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My duplex or superduplex stainless steel WPQ has failed ASTM G48 testing. What can I do about it and what is its relevance anyway?


Frequently Asked Questions

ASTM G48 testing in ferric chloride solution allows a quick assessment of pitting corrosion resistance of stainless steels. Although service is rarely in media similar to this very aggressive test solution, there are similarities between ferric chloride solution and the environment within a corrosion pit that may develop during service in chloride solutions, eg seawater. Hence, this test has become accepted as a quality control or ranking test for stainless alloys and welds.

There has been much debate about the most appropriate test temperatures, so if a weld fails the test criterion, it is worth checking that the test temperature was correctly specified. A temperature of 22°C is frequently specified for welds in 22%Cr duplex stainless steel and 35°C is frequently requested for 25%Cr superduplex steels (although NORSOK standards require 40°C). Test temperatures significantly above these would cause corrosion of many welds that have perfectly acceptable service properties.

The most effective ways of improving pitting performance and hence increasing the likelihood of passing the test include the following:

  • Improve the weld surface finish by removing weld oxides. This may be done by pickling, grinding, brushing or blasting after welding or, for gas shielded welding, by improving the effectiveness of the gas shielding on the root or cap side, as appropriate. Note that pickling may change the required test temperature.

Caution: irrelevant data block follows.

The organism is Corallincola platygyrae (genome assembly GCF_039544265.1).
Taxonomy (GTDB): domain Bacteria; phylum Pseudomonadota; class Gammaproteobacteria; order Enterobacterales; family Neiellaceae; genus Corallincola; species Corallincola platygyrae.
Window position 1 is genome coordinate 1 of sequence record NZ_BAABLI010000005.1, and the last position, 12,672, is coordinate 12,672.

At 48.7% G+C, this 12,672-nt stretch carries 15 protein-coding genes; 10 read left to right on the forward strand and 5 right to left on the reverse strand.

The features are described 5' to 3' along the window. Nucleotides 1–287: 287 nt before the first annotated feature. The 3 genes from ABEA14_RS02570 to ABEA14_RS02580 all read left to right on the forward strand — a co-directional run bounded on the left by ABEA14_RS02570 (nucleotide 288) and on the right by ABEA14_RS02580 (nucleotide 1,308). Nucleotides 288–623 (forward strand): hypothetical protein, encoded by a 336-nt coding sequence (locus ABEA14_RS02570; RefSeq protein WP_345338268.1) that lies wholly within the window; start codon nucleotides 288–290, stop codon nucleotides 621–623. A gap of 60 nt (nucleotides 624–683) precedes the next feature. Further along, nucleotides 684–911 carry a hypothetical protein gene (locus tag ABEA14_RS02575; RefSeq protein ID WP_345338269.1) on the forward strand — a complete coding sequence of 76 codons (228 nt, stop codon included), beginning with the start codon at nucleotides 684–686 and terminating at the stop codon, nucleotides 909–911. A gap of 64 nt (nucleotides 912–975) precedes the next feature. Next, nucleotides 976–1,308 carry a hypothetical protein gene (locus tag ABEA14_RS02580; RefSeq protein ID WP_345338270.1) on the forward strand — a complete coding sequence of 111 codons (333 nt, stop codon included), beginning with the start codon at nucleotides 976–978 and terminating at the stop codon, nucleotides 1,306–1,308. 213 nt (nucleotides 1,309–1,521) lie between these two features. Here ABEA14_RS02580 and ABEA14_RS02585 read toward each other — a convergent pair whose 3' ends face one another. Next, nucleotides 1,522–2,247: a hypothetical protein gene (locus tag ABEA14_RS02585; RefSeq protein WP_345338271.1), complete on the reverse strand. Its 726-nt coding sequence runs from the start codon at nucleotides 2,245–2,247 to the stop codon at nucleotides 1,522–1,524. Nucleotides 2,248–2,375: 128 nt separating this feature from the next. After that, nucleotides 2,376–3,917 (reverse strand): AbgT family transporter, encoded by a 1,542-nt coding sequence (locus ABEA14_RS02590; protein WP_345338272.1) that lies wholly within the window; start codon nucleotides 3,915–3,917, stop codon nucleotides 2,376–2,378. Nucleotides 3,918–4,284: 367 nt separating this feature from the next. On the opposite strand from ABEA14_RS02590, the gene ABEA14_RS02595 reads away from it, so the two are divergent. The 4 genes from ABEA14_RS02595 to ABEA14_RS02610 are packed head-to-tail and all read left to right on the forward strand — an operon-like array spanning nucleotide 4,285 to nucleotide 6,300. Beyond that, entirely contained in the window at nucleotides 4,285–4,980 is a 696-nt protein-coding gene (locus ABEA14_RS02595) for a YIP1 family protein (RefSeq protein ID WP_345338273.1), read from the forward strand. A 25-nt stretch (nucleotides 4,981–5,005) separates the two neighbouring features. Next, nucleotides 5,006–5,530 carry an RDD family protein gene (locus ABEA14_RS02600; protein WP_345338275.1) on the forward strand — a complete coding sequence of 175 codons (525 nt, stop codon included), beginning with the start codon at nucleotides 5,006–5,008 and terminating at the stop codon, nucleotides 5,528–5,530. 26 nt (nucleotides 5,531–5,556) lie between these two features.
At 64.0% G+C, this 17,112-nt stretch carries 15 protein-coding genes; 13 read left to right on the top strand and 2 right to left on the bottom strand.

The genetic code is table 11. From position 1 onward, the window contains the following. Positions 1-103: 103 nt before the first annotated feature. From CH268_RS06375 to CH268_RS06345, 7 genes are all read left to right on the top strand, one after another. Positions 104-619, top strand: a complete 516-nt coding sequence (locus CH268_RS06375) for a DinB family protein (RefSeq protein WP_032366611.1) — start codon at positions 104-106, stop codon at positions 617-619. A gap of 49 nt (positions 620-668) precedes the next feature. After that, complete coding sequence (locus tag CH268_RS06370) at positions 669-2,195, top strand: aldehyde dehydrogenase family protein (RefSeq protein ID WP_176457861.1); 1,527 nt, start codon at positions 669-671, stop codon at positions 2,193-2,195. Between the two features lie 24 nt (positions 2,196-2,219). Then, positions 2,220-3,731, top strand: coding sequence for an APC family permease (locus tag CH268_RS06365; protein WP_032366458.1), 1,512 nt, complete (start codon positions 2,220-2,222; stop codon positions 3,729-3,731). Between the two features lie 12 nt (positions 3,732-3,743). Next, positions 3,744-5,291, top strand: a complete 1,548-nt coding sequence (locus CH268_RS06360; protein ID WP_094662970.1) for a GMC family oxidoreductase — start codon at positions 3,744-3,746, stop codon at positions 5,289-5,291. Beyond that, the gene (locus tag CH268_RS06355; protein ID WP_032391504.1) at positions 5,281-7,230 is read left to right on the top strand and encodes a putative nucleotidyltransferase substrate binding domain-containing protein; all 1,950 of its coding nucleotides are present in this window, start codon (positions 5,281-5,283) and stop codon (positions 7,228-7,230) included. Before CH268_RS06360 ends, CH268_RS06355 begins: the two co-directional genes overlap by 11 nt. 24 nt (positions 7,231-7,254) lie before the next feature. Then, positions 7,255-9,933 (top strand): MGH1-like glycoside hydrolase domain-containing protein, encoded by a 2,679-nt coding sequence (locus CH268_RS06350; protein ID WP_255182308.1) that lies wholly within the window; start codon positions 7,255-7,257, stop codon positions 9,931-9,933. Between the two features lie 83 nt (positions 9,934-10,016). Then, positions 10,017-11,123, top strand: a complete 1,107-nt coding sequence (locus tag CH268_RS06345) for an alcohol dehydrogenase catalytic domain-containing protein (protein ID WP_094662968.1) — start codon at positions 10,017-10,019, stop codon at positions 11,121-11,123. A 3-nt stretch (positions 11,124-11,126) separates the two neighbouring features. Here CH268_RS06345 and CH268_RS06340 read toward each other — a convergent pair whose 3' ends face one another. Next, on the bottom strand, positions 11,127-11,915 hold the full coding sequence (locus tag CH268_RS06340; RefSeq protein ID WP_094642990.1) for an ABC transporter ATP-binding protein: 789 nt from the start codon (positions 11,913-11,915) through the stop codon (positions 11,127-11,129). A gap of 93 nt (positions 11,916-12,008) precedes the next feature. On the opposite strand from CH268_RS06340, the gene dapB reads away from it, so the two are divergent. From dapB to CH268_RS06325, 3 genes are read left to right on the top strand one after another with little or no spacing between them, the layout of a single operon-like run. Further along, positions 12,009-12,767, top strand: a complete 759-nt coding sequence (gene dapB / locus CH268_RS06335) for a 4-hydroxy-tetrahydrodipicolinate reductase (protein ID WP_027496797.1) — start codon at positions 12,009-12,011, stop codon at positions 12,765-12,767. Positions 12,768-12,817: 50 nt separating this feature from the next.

• For 22%Cr duplex stainless steel, use of superduplex filler may be considered as an alternative to a matching 22%Cr duplex type.
  • For gas shielded welding and TIG (GTA) welding in particular, nitrogen loss from the weld pool may be problematic and, if so, may be minimised by choice of shielding gas with a nitrogen addition, eg 1% N2 for 22%Cr grades and 2% N2 for 25%Cr grades.
  • Metallurgical examination may reveal the presence of too much ferrite or 'sigma' phase. Both of these may act to lower corrosion resistance but the former is infrequently encountered and the latter is largely restricted to superduplex grades. If sigma phase is present, the weld heat input or interpass temperature may be too high. Ferrite formation is encouraged by low heat input (fast cooling rate) and inadequate addition of filler metal.

For further information, please contact us.

ASTM G48-11C2015 - 'Standard test methods for pitting and crevice corrosion resistance of stainless steels and related alloys by use of ferric chloride solution'

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